Flux Rope Dynamics for Loop Prominences, Coronal Mass Ejections and Interplanetary Magnetic Clouds

  1. J. H. Waite Jr.,
  2. J. L. Burch and
  3. R. L. Moore
  1. Tyan Yeh

Published Online: 18 MAR 2013

DOI: 10.1029/GM054p0299

Solar System Plasma Physics

Solar System Plasma Physics

How to Cite

Yeh, T. (1989) Flux Rope Dynamics for Loop Prominences, Coronal Mass Ejections and Interplanetary Magnetic Clouds, in Solar System Plasma Physics (eds J. H. Waite, J. L. Burch and R. L. Moore), American Geophysical Union, Washington, D. C.. doi: 10.1029/GM054p0299

Author Information

  1. Cooperative Institute for Research in Environmental Sciences, University of Colorado, Boulder, CO 80309

Publication History

  1. Published Online: 18 MAR 2013
  2. Published Print: 1 JAN 1989

ISBN Information

Print ISBN: 9780875900742

Online ISBN: 9781118664315



  • Space plasmas;
  • Sun;
  • Magnetosphere;
  • Astrophysics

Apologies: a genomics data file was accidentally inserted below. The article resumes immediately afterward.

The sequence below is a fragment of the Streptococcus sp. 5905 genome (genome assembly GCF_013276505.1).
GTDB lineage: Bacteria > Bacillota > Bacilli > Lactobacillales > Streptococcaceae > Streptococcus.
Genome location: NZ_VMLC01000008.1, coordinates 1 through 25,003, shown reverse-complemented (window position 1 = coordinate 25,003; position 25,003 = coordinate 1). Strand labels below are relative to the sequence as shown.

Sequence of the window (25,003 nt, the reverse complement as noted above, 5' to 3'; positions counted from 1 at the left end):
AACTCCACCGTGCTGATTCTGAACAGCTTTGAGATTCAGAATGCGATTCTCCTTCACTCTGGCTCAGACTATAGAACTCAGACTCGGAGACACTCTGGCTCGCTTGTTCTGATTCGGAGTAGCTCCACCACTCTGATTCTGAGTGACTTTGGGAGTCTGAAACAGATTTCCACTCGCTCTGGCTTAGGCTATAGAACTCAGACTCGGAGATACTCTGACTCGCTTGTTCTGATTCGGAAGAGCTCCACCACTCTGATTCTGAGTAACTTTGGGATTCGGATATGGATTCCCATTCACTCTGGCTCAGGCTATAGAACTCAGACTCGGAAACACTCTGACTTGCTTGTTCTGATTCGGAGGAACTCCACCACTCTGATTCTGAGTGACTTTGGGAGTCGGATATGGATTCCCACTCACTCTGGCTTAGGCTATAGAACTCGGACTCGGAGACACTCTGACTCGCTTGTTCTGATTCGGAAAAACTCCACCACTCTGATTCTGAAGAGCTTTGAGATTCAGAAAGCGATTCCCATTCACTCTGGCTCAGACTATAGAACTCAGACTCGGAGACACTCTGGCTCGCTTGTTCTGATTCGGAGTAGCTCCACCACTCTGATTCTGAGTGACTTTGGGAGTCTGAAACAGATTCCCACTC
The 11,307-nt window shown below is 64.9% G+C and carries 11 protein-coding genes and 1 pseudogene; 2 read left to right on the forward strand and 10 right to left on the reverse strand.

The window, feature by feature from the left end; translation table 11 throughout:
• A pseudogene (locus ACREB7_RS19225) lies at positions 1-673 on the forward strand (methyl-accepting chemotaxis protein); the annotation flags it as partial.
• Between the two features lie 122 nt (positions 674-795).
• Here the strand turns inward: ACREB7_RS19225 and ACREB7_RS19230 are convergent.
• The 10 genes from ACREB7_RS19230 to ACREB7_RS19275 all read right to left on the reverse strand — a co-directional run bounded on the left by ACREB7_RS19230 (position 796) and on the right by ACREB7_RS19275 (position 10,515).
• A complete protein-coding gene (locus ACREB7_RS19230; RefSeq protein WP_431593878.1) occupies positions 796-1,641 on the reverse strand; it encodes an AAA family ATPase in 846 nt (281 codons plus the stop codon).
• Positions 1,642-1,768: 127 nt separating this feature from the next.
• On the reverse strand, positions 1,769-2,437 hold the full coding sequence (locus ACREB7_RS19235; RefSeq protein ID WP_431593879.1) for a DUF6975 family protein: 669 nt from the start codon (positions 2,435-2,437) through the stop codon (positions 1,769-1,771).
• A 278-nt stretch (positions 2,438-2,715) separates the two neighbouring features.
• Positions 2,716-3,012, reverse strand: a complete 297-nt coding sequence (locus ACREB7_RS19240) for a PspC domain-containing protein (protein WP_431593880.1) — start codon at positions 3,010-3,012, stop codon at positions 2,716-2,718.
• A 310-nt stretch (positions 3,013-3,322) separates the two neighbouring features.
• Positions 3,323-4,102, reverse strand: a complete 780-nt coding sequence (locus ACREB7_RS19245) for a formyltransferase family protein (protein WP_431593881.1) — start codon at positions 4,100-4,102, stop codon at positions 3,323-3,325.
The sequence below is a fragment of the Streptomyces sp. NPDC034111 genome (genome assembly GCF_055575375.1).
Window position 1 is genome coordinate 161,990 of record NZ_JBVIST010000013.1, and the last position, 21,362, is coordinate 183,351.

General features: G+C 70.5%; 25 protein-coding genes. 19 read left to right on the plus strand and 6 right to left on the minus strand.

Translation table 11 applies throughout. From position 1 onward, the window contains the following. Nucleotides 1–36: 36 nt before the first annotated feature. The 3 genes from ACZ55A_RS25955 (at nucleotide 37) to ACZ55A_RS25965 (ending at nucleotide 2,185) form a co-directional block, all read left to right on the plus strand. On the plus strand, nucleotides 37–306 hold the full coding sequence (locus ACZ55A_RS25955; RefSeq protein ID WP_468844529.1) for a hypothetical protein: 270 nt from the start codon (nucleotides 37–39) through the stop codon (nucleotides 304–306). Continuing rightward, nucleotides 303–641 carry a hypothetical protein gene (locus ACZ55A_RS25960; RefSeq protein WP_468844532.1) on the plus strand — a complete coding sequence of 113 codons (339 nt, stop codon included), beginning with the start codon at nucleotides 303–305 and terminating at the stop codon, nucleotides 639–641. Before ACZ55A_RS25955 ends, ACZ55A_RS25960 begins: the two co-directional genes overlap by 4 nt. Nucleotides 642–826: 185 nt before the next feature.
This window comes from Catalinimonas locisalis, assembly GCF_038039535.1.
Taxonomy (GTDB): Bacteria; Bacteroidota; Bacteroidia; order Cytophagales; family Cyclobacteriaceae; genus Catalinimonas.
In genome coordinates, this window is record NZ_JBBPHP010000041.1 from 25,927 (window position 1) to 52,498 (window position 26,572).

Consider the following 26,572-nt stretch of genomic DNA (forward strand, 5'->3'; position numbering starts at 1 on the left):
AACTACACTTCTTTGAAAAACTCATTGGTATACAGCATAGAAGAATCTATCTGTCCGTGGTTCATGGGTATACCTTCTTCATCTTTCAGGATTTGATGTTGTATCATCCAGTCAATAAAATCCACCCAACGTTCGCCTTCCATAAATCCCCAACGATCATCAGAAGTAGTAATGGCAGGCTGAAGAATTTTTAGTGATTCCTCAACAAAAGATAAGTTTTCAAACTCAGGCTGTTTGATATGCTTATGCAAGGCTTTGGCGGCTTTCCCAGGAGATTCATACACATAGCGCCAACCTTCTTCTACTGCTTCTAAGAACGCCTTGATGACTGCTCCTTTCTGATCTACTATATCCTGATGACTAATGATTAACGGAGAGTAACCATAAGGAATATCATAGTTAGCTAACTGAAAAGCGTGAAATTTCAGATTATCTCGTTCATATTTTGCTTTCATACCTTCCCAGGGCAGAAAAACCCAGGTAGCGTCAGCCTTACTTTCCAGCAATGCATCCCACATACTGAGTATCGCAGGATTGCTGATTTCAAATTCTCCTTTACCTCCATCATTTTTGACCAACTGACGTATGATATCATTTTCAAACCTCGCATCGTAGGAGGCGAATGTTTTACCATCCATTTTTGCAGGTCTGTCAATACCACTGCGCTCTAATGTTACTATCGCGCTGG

Many solar and interplanetary phenomena involve magnetic flux ropes immersed in magnetized media. Notable examples are loop prominences, loop-like coronal mass ejections, and interplanetary magnetic clouds. These objects have the common feature that they are magnetically separated from their surrounding media. Their temporal evolutions can be described by flux rope dynamics. A flux rope is subjected to external and internal forces. The external forces consist of the gravitational force exerted on the distributed mass of the flux rope by the massive Sun and the hydromagnetic buoyancy force exerted by the surrounding medium. The hydromagnetic buoyancy force includes hydrostatic, hydrodynamic, and diamagnetic buoyancy forces. The diamagnetic force amounts to the magnetic force exerted on the distributed current in the flux rope by external currents. The internal forces consist of the magnetic force on various parts of the internal current by other parts and the pressure gradient force resulting from the pressure difference between internal and external thermal pressures. The external forces drive the translational motion of the flux rope, while the internal forces drive its expansional motion. The translational motion determines the temporal displacement of the centroidal axis of the flux rope, and the expansional motion determines the displacements of various mass elements relative to the axis. The sum of translational and expansional motions is the resultant motion.